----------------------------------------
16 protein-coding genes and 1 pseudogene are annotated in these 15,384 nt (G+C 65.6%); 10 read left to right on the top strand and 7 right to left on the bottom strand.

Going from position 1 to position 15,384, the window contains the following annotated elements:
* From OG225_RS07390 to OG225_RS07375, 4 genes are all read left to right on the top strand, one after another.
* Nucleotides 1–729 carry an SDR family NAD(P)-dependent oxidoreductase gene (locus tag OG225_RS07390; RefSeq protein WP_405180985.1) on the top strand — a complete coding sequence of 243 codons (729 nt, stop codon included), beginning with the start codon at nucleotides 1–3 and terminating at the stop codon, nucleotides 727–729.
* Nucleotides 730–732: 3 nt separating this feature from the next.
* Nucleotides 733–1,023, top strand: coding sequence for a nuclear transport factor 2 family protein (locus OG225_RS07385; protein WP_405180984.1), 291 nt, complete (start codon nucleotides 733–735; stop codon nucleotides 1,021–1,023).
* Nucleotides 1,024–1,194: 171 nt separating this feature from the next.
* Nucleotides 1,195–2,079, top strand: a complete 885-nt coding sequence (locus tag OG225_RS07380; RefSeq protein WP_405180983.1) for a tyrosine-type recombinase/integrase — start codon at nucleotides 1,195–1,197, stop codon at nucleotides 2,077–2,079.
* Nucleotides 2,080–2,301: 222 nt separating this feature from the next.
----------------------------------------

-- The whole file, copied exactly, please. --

16 protein-coding genes and 1 pseudogene are annotated in these 15,384 nt (G+C 65.6%); 10 read left to right on the top strand and 7 right to left on the bottom strand.

Going from position 1 to position 15,384, the window contains the following annotated elements:
* From OG225_RS07390 to OG225_RS07375, 4 genes are all read left to right on the top strand, one after another.
* Nucleotides 1–729 carry an SDR family NAD(P)-dependent oxidoreductase gene (locus tag OG225_RS07390; RefSeq protein WP_405180985.1) on the top strand — a complete coding sequence of 243 codons (729 nt, stop codon included), beginning with the start codon at nucleotides 1–3 and terminating at the stop codon, nucleotides 727–729.
* Nucleotides 730–732: 3 nt separating this feature from the next.
* Nucleotides 733–1,023, top strand: coding sequence for a nuclear transport factor 2 family protein (locus OG225_RS07385; protein WP_405180984.1), 291 nt, complete (start codon nucleotides 733–735; stop codon nucleotides 1,021–1,023).
* Nucleotides 1,024–1,194: 171 nt separating this feature from the next.
* Nucleotides 1,195–2,079, top strand: a complete 885-nt coding sequence (locus tag OG225_RS07380; RefSeq protein WP_405180983.1) for a tyrosine-type recombinase/integrase — start codon at nucleotides 1,195–1,197, stop codon at nucleotides 2,077–2,079.
* Nucleotides 2,080–2,301: 222 nt separating this feature from the next.